Posted by: quiscus | June 26, 2011

June 26, 2011

A great, great article:

“America. The Working Class Versus the Middle Class

Solidarity or Competition in the Face of Crisis?

 

“I don’t think you realize how hard it is for the oppressed to become united.  Their misery unites them (…) But otherwise their misery is liable to cut them off from one another, for they are forced to snatch the wretched crumbs from each other’s mouth”. Bertolt Brecht Collected Plays Vol. 9, (Pantheon Books New York 1972) p. 379

Introduction

There are two uncontestable facts about the United States :  the economy and the working class are experiencing a prolonged economic crisis which has lasted over three years and shows no signs of ending; there has been no major revolt, mass national resistance or even large scale protests of any consequence.  Few writers have attempted to address this seeming paradox and those who do, have provided partial answers which in fact raise more questions than they answer.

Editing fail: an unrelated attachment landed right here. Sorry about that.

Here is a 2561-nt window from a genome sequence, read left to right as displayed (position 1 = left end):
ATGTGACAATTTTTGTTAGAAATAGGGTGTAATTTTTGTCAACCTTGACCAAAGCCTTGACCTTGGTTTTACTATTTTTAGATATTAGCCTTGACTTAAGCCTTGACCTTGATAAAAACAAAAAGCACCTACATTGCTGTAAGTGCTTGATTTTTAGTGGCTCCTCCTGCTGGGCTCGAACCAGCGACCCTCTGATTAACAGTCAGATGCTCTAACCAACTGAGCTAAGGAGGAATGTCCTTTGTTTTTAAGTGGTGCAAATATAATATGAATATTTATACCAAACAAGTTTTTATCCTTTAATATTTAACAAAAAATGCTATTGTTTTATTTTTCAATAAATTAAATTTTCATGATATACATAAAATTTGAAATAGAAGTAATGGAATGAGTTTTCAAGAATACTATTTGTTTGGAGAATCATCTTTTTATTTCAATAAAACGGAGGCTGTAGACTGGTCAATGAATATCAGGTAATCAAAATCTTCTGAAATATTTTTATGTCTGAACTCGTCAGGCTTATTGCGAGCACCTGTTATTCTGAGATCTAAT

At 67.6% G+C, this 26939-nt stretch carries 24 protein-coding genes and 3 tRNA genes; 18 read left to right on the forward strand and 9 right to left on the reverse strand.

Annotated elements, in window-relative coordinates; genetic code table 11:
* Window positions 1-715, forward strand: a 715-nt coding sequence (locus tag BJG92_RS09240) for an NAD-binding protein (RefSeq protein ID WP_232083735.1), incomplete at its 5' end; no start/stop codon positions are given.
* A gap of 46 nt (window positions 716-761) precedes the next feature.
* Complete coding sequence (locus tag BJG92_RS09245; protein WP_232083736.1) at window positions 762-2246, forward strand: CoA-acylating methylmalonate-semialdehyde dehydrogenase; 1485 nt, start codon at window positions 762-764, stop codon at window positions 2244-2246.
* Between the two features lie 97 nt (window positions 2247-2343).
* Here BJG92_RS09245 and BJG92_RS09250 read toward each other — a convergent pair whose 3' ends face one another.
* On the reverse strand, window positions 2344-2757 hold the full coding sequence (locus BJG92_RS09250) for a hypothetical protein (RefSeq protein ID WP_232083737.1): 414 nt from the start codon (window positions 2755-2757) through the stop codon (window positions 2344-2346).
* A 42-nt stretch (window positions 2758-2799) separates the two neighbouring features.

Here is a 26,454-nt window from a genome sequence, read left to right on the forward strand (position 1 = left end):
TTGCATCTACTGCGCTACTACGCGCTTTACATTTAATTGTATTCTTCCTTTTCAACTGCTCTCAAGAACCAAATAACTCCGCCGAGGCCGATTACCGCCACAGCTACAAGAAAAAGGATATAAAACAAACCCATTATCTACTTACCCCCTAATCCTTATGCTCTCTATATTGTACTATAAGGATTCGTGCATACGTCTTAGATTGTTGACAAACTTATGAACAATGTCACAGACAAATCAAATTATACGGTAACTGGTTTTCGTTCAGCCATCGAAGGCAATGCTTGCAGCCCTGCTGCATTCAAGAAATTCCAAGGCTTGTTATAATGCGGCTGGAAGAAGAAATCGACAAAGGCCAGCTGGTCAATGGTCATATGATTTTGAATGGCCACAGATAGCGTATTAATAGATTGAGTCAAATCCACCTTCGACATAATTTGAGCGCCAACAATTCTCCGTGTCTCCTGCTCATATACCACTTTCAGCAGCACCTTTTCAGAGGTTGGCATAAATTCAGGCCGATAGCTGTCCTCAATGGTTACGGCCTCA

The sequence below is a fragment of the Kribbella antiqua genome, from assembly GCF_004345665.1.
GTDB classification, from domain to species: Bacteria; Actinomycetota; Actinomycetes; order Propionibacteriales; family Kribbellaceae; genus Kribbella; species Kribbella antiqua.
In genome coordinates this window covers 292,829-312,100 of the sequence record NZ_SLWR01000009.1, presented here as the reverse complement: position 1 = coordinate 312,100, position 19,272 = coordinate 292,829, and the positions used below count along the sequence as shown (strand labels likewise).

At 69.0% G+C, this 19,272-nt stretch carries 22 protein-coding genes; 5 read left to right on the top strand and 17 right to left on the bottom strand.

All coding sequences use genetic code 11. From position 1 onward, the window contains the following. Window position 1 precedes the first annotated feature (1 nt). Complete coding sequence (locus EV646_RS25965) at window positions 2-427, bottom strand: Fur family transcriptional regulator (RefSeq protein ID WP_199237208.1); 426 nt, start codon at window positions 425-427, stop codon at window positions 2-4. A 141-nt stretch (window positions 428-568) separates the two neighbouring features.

Lines of Inquiry

Essentially most writers emphasize one of the two sides of the “paradox”.  The ‘crises’ analysts focus on the extent, duration and enduring nature of the economic breakdown, outlining its harsh impact on the working and middle class in terms of losses of employment, benefits, wages, mortgages etc.  Others, mostly left progressive, emphasize the local protests, critical responses registered in opinion polls, occasional complaints of trade union bureaucrats and the hopes and intimations of academics and pundits that a ‘revolt’ is on its way some time in the near future.

Among the minority of less sanguine critical analysts, there is despair, or at least a more pessimist view of the ‘paradox’.  They point to several deep-seated psychological, organizational and political obstacles which prevent any revolt or mass unrest from taking hold among the United States ’ public.

On the whole these critics see the working and middle class as ‘victims’ of the system, acted upon by false leaders, media manipulation, corporate capitalism and the two party system which prevent them from pursuing their class interests.

Key Concepts:  Clarifying ‘Crises’ and its Impact